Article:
“the key strength of the book is its practical approach. – People Management

“In his timeless book, What to Ask the Person in the Mirror, Kaplan offers seven basic types of inquiry or areas of focus—actually a system of inquiry that ties the leadership function together—that you should be looking at on a regular basis.” - LeadershipNow

“Kaplan is part of a refreshing vanguard of management scholars who no longer view the CEO as a superhero, the corner office Zeus who creates value by force of will and top-down edict. Rather, the modern executive is reflective, empathetic, full of self-awareness, someone who leads by example and by motivation, not by power and fear.” – BNET

“…Kaplan argues against the notion that great leadership is about having all the answers. He believes that leadership skills can be learned—and that many of these skills require executives to rethink their conception of what a superb leader actually does. Developing and practicing these skills requires hard work and may demand that talented executives overcome some degree of discomfort and even anxiety in order to raise their game.” – HBS Working Knowledge

“Throughout the cabinet file of information stacked into these pages, challenging questions are asked that will make you ponder the success rate of leadership strategies you employ.” – Kennedy Book Reviews

“Grab a copy of this easy-to-read yet deeply insightful book.” – 800 CEO READ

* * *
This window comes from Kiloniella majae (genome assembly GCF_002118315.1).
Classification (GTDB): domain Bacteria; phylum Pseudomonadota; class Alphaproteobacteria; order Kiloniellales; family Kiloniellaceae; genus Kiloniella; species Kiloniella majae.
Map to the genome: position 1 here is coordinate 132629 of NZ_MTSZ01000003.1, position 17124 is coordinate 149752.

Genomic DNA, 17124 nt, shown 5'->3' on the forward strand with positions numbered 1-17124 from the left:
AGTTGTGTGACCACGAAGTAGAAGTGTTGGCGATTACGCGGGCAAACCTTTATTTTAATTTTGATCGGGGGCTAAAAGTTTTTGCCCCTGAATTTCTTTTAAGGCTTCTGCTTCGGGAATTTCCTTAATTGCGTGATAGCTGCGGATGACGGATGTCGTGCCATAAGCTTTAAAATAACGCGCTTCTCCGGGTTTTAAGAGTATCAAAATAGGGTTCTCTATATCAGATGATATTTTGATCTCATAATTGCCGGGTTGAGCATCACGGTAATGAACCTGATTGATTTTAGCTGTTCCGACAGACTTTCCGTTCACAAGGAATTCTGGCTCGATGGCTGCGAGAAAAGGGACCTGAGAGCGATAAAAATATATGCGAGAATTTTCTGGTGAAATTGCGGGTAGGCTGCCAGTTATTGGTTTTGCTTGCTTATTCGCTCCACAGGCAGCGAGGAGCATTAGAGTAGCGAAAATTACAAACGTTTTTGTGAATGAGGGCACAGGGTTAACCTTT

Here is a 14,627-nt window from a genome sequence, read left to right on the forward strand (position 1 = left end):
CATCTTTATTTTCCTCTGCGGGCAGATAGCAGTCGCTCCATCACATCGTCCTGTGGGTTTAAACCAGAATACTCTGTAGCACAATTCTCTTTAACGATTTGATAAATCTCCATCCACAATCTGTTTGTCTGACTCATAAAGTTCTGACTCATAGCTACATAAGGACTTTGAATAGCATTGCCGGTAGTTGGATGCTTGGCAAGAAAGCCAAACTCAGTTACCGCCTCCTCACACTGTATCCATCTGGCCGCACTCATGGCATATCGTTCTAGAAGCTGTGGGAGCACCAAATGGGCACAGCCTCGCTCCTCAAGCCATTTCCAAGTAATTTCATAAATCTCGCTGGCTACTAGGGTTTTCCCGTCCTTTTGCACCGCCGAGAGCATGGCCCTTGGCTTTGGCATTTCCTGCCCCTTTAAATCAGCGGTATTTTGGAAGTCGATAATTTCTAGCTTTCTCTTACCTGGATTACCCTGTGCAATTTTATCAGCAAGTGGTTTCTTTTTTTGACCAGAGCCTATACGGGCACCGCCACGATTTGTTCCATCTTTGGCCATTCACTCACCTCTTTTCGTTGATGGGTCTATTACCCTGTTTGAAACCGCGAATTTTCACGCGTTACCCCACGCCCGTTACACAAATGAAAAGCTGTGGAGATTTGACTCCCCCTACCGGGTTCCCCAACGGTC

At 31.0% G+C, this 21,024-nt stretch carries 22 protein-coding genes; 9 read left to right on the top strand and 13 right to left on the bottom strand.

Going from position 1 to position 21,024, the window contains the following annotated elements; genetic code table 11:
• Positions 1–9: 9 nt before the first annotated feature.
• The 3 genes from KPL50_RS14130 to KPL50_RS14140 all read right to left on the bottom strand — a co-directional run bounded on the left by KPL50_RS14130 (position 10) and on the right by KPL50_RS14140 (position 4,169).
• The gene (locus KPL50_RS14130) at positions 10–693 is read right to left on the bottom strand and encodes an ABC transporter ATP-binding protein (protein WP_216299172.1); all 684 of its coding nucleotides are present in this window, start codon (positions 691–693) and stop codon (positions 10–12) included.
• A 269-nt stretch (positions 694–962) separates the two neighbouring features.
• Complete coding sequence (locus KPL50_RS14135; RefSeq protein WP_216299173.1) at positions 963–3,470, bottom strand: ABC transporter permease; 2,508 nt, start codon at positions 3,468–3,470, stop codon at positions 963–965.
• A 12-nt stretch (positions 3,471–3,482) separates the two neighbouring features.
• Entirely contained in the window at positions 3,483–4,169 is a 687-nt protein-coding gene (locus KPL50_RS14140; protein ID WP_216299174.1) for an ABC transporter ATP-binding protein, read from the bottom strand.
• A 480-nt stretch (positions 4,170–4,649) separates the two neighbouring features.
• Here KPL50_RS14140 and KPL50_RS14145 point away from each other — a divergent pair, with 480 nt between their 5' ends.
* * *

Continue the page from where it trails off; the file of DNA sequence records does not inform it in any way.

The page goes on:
“Reading Rob Kaplan’s brilliant new book is like being coached by a great mentor. Written clearly and lucidly, with dozens of real-world examples, Kaplan’s savvy and practical advice results from hundreds of outstanding leaders he has mentored successfully. Don’t just read it—incorporate his ideas into your leadership.” — Bill George
Author, True North; professor of management practice, Harvard Business School

“Rob Kaplan is an outstanding leader and business executive. In What to Ask the Person in the Mirror, he provides a valuable and adaptable framework that can be used by business and nonprofit leaders. This book lays out the important questions that leaders should ask in order to achieve their goals and reach their potential.” — Henry M. Paulson, Jr.
Seventy-fourth Secretary of the U.S. Department of the Treasury; Chairman and CEO , Goldman Sachs (1999–2006)

“Kaplan succeeds in translating his vast knowledge of the leadership field into clear, graceful language, almost as if he is having a conversation with the reader. He tells engaging stories to illustrate his general points—the most effective way to give abstract concepts life. This book should have a wide readership.” — Doris Kearns Goodwin
Pulitzer Prize–winning presidential historian and author, Team of Rivals

Library Journal